I don’t remember being a particularly fearful child. I did have anxieties over a few things: thunderstorms, car tunnels, ferris wheels, and my oddest, stairs without risers. As I got older, my anxieties grew. I don’t mind heights, but if I can see how high I am going, I can’t do it. This means no glass elevators, escalators without walls, stairs in the middle of the mall, and roller coasters. I’ve had to go on a few and it’s usually done by either running up them, looking down, or closing my eyes on a glass elevator.
High school was a nightmare for me; at least 9th grade was. I came from a very sheltered K-8 school and definitely lacked serious social skills. This lead to some serious bullying on the bus. At points, my Mom would simply drive me to school because I would not go otherwise. Around 11th grade, I started getting sleep issues. I was already prone to screaming down the hall nightmares, but now I was getting insomnia, night terrors, or a gut wrenching fear that if I slept, I would not wake up whole. When I would try to casually mention it, no one seemed to know what I was talking about. I came to the conclusion that I was somehow broken; that I was not right.
When I got engaged, I had troubles dealing with the fact that my Dad wouldn’t be at my wedding, so I found a CSW who did grief therapy. At one point during her sessions, I asked her about medications to help me sleep. She could not prescribe them, so sent me to a psychiatrist for an evaluation. I spent an hour and a half with the psychiatrist answering a whole array of questions. Once we were done, she wrote not one, but three prescriptions and then dropped the bomb on my world: I had chronic depression and anxiety disorder. My mind went into a tailspin. It was such a shock. Librarian that I am, I researched both and I was a textbook case of symptoms. I can remember the day when my medication kicked in. I was in the office at work and looking at a wall before I realized my brain wasn’t going a hundred miles an hour. It was the most amazing feeling in the world.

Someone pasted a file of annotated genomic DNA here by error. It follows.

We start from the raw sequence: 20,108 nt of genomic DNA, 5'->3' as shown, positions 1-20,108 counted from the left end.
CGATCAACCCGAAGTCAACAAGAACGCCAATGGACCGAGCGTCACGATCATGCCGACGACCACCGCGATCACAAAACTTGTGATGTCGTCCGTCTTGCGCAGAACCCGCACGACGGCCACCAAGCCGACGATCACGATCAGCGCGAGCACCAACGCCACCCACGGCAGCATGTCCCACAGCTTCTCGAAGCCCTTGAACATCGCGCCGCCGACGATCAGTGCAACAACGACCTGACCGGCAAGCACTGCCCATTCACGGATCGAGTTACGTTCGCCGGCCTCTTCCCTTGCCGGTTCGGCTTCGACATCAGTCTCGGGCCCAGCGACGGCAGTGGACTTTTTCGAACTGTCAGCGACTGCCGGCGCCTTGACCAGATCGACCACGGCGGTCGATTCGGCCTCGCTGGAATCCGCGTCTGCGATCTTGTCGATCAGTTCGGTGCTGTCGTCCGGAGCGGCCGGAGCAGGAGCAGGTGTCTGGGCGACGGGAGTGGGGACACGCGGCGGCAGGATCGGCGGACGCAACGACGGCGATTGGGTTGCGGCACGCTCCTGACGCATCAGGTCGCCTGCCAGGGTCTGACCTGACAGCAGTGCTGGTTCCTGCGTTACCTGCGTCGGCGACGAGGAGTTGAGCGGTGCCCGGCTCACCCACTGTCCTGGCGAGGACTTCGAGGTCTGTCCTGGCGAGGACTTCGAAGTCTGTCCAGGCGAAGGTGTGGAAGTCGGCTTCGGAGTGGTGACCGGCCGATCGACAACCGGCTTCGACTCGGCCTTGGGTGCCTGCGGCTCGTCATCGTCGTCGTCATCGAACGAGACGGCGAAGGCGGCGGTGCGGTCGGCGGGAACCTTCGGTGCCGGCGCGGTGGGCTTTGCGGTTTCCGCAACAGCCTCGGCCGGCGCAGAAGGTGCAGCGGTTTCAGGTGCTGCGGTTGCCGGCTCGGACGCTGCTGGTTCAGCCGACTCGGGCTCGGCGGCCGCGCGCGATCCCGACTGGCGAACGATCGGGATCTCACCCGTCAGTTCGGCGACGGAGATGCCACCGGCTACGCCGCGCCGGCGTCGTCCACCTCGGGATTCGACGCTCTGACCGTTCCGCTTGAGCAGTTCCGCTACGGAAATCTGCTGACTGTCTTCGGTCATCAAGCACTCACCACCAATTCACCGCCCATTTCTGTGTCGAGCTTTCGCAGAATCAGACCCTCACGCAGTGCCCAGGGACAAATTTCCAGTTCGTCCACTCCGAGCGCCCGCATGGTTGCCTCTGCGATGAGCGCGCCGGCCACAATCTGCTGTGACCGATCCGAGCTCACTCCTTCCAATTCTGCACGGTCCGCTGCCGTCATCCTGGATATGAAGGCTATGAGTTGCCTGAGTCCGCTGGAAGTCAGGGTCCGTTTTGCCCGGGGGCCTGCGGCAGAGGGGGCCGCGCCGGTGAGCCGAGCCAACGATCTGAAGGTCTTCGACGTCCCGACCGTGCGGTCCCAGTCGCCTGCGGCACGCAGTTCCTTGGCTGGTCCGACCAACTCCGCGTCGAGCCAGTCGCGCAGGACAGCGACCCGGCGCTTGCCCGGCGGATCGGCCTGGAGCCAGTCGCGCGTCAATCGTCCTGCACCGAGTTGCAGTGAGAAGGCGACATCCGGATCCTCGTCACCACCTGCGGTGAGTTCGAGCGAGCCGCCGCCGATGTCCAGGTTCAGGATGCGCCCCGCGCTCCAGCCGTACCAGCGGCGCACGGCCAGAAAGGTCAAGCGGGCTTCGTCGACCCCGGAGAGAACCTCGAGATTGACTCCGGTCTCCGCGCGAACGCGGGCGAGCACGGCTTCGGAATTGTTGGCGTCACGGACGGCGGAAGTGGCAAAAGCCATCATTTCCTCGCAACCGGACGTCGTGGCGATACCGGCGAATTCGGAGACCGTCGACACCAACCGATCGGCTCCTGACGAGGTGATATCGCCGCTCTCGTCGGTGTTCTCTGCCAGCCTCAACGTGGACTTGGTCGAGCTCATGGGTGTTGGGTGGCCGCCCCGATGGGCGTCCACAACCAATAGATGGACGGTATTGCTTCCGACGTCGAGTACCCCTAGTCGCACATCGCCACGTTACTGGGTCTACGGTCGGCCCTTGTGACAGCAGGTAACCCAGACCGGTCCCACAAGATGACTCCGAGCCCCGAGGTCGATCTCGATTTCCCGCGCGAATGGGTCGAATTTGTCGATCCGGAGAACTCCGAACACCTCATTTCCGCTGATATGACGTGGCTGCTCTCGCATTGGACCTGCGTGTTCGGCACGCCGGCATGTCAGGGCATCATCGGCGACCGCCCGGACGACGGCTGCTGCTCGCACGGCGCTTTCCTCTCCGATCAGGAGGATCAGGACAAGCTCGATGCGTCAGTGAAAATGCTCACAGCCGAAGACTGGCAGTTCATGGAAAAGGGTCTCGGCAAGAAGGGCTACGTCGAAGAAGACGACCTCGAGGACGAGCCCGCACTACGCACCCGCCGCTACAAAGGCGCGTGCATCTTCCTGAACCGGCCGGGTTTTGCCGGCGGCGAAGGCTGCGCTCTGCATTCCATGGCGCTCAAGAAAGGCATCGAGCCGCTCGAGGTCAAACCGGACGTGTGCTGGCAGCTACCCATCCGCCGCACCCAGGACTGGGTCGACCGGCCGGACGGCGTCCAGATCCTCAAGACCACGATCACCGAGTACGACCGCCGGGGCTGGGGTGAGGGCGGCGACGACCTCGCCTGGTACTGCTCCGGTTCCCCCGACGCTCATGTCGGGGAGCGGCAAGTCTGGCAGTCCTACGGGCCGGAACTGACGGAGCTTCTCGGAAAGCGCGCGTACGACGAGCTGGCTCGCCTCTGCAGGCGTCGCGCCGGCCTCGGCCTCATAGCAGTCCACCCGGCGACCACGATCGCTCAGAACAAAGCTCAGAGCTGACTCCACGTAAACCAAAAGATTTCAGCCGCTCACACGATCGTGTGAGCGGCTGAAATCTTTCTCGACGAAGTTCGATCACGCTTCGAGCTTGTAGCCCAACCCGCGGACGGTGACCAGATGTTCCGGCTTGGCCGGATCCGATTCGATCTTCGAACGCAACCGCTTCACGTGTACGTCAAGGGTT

I didn’t last on that particular medication and it took a few years before I found ones that worked. I had and have bout of depressive episodes that can last from a few days to a few months. I know the signs by now: insomnia, lack of desire to eat, lack of desire to do much, only wanting to stay home. My anxiety is usually only triggered by my usual fears and my one big one (which I am sure if a lot of people’s: death). If my stomach is off, I am prone to feeling more anxious. A bad bout of a stomach bug and severe dehydration led me to the worst attack I’ve ever had in my life. It began with a general sense of doom and ended with me curled in the fetal position in my bathroom unable to move. The next day, I went to the local mental hospital and spent the next five days as an outpatient there. Since then, we added another medication to my list. I have good moments and bad. Sometimes I feel lost and alone. Other times I don’t. I am blessed that I have found people who also suffer with this and help me get through the really bad times. I found a great tribe of people (not surprisingly, many of them librarians) that I talk to when needed. I have a spouse and family that support me.
My illness has taken things from me; I don’t have children because I was unable to be un-medicated long enough to have one. I never know how each day is going to go with my brain. I live and cope with it like everyone else with mental health issues. I share my story to educate people that people can have mental illness and have a job, a house, a spouse, etc. If you feel you need help, go seek it. Care for yourself enough to get it. It made a world of difference for me.